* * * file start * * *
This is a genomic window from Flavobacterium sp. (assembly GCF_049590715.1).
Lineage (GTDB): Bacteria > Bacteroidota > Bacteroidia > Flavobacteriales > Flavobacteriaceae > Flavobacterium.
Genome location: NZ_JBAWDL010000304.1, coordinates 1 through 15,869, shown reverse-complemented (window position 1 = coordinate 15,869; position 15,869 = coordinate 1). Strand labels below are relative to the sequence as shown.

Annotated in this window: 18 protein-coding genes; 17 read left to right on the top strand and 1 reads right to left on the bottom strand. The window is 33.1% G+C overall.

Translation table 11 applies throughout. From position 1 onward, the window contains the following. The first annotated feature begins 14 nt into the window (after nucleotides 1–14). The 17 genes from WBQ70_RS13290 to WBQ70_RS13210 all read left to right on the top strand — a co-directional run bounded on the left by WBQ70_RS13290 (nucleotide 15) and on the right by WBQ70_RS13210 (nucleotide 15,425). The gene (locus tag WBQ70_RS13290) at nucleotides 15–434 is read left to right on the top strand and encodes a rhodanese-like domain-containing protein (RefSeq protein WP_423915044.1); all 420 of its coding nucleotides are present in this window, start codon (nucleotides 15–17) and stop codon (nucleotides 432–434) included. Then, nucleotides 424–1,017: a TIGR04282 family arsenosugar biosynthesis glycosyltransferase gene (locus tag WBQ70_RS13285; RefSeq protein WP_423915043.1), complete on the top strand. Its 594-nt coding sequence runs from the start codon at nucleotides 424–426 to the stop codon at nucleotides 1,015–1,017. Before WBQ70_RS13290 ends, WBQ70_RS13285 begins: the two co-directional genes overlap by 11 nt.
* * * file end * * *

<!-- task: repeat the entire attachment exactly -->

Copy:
This is a genomic window from Flavobacterium sp. (assembly GCF_049590715.1).
Lineage (GTDB): Bacteria > Bacteroidota > Bacteroidia > Flavobacteriales > Flavobacteriaceae > Flavobacterium.
Genome location: NZ_JBAWDL010000304.1, coordinates 1 through 15,869, shown reverse-complemented (window position 1 = coordinate 15,869; position 15,869 = coordinate 1). Strand labels below are relative to the sequence as shown.

Annotated in this window: 18 protein-coding genes; 17 read left to right on the top strand and 1 reads right to left on the bottom strand. The window is 33.1% G+C overall.

Translation table 11 applies throughout. From position 1 onward, the window contains the following. The first annotated feature begins 14 nt into the window (after nucleotides 1–14). The 17 genes from WBQ70_RS13290 to WBQ70_RS13210 all read left to right on the top strand — a co-directional run bounded on the left by WBQ70_RS13290 (nucleotide 15) and on the right by WBQ70_RS13210 (nucleotide 15,425). The gene (locus tag WBQ70_RS13290) at nucleotides 15–434 is read left to right on the top strand and encodes a rhodanese-like domain-containing protein (RefSeq protein WP_423915044.1); all 420 of its coding nucleotides are present in this window, start codon (nucleotides 15–17) and stop codon (nucleotides 432–434) included. Then, nucleotides 424–1,017: a TIGR04282 family arsenosugar biosynthesis glycosyltransferase gene (locus tag WBQ70_RS13285; RefSeq protein WP_423915043.1), complete on the top strand. Its 594-nt coding sequence runs from the start codon at nucleotides 424–426 to the stop codon at nucleotides 1,015–1,017. Before WBQ70_RS13290 ends, WBQ70_RS13285 begins: the two co-directional genes overlap by 11 nt.